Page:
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On a mission to like jazz - Page 11

post #151 of 2140
Quote:
Originally Posted by WNBC View Post
Quite a list here.  I have a soft spot for pianists and time to listen to more people than just Keith Jarrett :) 

Thanks and that's only the very tip of the iceberg. For example here are few first rate piano players who have not yet been mentioned.

 

The late great Jaki Byard, who played with Mingus in the early and mid 1960s. For a fine example of his group work check out "The Jaki Byard Quartet Live!" a fantastic live (duh!) date from 1965 which is one of jazz's real hidden gems. One of my all time favorite live recordings of anyone. Among is solo recordings the best one is "There'll Be Some Changes Made" from late 1972 and which has not been reissues on CD (boo! hiss!).

 

Another deceased piano giant is Mal Waldron, who like Byard, excelled in both group and solo settings. There are some many great Mal Waldron recordings that I have no idea where to start. Waldron had a very long career starting in the mid 1950s and going strong until his passing in 2002. His early work in the 1950s is more straight ahead but with the unique Waldron style peeking through. His mid 1980s group and solo recordings are all worthwhile.

 

Now on to the living. I don't think that Geri Allen has been mentioned. Give her 2004 recording "The Life of a Song" on Telarc a listen. I also recommend her latest recording "Grand River Crossings: Motown & Motor City Inspirations" and "Zodiac Suite: Revisited" by a trio called The Mary Lou Williams Collective featuring Allen along with bassist Buster Williams and drummers Billy Hart or Andrew Cyrille. This recording is a "bonus" disc since you get to hear Geri Allen very skilfully playing one of Mary Lou Williams most ambitions and successful compositions.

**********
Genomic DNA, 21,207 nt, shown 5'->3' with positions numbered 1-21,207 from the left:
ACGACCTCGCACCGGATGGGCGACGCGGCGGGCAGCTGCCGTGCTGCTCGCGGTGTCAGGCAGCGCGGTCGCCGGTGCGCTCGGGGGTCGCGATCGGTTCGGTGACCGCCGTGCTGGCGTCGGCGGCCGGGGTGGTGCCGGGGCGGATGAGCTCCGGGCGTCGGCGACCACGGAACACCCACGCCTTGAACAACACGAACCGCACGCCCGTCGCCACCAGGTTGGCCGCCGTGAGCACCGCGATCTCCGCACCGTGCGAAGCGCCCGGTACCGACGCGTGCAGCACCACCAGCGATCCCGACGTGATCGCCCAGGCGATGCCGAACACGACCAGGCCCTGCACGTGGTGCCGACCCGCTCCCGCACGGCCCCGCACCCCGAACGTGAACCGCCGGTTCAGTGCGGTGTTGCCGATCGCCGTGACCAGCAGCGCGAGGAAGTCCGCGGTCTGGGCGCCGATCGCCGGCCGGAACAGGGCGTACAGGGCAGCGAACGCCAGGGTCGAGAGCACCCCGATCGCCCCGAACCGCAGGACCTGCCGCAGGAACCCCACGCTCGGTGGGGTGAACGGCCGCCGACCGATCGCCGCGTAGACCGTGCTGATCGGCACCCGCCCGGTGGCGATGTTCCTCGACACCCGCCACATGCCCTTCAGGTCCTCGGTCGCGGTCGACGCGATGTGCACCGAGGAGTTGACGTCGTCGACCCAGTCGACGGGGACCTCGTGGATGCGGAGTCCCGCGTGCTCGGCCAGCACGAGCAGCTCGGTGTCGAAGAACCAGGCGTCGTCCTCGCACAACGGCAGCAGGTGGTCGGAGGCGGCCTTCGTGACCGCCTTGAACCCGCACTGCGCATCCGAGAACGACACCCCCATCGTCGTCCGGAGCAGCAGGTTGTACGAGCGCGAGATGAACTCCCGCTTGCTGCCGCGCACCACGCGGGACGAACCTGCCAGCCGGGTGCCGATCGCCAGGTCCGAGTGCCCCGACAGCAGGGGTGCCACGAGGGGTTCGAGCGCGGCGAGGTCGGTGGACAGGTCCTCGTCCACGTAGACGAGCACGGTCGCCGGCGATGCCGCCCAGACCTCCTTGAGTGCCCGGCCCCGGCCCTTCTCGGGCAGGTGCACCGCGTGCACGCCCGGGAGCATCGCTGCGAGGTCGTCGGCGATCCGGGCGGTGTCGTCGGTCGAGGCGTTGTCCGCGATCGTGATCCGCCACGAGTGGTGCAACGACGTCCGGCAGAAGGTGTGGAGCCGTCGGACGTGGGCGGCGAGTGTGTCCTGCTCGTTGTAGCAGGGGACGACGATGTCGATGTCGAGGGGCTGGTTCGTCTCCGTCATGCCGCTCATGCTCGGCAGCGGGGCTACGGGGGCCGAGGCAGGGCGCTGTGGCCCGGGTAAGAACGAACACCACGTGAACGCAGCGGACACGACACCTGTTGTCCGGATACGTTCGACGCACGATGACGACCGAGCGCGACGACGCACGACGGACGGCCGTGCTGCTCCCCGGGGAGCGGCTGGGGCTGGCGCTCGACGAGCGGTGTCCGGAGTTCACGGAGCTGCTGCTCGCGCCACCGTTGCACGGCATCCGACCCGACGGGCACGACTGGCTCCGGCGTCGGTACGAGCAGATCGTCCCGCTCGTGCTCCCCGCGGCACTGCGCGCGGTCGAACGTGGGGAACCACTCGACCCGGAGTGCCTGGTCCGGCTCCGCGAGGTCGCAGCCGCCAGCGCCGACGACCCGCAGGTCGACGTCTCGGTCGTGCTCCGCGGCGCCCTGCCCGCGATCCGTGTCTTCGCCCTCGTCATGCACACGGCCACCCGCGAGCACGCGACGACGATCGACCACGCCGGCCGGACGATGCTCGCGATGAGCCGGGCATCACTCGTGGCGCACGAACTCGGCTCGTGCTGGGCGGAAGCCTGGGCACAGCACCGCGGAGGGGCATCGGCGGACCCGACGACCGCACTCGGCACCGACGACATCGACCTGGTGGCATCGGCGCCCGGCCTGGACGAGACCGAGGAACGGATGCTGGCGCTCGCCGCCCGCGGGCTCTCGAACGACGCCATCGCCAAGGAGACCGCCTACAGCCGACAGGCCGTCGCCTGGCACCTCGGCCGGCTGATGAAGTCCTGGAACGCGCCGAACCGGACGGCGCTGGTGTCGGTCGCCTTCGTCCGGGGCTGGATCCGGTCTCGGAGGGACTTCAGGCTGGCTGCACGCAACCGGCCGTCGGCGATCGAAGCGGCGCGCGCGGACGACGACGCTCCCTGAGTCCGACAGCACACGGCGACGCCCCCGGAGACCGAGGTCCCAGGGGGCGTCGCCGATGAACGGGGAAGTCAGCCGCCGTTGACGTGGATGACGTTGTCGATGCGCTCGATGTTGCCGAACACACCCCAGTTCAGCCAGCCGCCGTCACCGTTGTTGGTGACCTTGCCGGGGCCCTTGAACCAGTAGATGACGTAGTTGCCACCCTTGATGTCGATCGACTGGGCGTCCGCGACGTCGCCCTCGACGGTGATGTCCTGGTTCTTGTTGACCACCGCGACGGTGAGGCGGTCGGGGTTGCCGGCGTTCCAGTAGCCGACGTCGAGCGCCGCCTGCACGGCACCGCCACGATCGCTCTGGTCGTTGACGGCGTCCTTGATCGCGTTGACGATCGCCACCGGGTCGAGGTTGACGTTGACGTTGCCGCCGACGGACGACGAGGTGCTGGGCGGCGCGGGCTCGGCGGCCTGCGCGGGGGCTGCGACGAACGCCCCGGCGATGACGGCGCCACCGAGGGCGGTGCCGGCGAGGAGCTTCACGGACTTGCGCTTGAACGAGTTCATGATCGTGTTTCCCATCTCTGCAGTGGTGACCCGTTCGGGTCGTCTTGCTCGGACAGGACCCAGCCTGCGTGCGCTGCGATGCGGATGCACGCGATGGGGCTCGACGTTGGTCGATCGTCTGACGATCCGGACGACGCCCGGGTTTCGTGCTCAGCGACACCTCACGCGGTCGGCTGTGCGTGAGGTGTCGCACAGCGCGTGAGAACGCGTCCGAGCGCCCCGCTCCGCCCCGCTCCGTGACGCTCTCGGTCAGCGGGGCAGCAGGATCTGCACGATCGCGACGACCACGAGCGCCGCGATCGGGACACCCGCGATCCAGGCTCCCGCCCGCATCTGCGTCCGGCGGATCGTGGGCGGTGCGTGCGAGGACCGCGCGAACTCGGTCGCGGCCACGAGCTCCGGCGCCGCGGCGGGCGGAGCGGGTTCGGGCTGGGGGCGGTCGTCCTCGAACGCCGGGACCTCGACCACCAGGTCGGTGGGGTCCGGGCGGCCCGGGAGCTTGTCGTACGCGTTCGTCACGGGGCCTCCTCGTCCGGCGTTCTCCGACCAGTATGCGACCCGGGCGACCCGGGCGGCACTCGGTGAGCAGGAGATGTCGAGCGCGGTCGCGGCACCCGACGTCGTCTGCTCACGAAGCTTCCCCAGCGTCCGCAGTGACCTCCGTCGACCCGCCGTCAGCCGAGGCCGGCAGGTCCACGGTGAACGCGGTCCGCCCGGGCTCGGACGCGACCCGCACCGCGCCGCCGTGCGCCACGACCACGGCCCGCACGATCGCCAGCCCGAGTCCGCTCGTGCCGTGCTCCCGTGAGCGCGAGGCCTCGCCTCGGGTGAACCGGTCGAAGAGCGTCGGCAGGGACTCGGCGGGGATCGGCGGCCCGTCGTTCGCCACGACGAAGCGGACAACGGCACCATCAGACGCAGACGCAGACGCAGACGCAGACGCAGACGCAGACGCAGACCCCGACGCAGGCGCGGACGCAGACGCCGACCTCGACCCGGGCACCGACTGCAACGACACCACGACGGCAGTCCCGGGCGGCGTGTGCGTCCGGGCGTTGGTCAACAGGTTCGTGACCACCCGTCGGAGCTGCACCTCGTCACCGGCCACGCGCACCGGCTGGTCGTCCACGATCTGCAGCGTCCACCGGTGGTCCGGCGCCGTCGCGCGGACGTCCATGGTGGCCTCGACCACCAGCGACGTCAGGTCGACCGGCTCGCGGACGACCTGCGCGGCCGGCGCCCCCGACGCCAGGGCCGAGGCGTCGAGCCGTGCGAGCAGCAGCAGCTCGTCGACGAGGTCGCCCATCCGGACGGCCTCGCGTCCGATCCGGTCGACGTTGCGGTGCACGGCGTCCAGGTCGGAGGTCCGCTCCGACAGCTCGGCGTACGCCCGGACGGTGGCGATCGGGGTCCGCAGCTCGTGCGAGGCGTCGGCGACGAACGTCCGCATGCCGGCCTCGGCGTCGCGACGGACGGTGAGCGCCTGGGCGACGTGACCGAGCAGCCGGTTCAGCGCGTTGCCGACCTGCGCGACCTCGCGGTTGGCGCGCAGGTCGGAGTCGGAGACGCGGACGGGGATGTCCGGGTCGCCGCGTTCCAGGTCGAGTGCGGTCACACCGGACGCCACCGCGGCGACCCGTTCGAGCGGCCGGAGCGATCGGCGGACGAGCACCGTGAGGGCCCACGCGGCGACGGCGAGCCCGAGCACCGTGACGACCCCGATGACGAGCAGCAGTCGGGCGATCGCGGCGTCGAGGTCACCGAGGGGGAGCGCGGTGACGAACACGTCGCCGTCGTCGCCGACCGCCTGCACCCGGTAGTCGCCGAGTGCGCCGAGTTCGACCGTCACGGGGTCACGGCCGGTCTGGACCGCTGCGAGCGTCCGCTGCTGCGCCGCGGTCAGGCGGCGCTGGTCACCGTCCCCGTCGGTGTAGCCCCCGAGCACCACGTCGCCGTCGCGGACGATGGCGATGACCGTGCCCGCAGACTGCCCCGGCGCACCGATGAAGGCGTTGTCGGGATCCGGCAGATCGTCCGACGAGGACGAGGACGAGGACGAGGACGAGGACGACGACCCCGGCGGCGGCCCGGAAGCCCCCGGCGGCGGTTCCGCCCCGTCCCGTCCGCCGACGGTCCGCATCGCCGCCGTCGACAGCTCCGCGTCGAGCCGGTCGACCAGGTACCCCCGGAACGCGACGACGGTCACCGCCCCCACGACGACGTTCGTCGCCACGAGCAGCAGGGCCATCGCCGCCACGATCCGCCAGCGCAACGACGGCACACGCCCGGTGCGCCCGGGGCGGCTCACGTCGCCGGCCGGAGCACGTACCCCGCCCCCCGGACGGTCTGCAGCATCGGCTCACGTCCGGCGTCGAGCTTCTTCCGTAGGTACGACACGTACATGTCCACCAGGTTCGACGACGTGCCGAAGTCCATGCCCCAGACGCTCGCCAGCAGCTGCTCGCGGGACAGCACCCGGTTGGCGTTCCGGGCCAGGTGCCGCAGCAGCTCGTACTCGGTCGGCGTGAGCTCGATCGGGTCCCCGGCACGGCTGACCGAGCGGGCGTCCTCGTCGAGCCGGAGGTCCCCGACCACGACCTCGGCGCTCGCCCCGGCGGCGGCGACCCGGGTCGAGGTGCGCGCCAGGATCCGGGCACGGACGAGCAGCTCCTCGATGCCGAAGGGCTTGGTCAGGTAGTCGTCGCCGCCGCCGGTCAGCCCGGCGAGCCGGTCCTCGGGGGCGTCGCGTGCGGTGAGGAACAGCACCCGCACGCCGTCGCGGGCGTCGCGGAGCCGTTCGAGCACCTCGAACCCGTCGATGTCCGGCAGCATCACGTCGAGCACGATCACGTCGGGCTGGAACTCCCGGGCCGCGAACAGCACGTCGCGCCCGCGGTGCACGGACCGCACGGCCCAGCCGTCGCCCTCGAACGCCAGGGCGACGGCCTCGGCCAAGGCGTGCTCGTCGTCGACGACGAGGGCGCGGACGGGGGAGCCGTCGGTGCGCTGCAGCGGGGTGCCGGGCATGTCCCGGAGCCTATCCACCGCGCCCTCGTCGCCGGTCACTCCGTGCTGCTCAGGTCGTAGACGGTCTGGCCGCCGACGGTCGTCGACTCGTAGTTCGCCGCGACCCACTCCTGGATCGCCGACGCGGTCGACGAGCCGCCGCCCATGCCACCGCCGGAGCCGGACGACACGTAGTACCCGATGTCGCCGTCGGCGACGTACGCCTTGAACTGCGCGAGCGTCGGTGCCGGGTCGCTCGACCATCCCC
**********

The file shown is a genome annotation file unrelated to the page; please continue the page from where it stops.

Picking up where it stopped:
For those of you unfamiliar with any of these great pianists well then you are in for a real treat and for those of you who are familiar with their music it's time to get reacquainted with their greatness.

post #152 of 2140

I seriously love this album:

Maybe a bit different from all the other acts here :)

But my one and only true love will always be Mr. Charles Tolliver and his Big Band.


I'm always open for some suggestions! While I've been listening to Jazz for maybe over a year now, I haven't really acquired a good overview the genre so far.
 

post #153 of 2140
Quote:
Originally Posted by ralphp@optonline View Post
 

Thanks and that's only the very tip of the iceberg. For example here are few first rate piano players who have not yet been mentioned.

 

The late great Jaki Byard, who played with Mingus in the early and mid 1960s. For a fine example of his group work check out "The Jaki Byard Quartet Live!" a fantastic live (duh!) date from 1965 which is one of jazz's real hidden gems. One of my all time favorite live recordings of anyone. Among is solo recordings the best one is "There'll Be Some Changes Made" from late 1972 and which has not been reissues on CD (boo! hiss!).

 

Another deceased piano giant is Mal Waldron, who like Byard, excelled in both group and solo settings. There are some many great Mal Waldron recordings that I have no idea where to start. Waldron had a very long career starting in the mid 1950s and going strong until his passing in 2002. His early work in the 1950s is more straight ahead but with the unique Waldron style peeking through. His mid 1980s group and solo recordings are all worthwhile.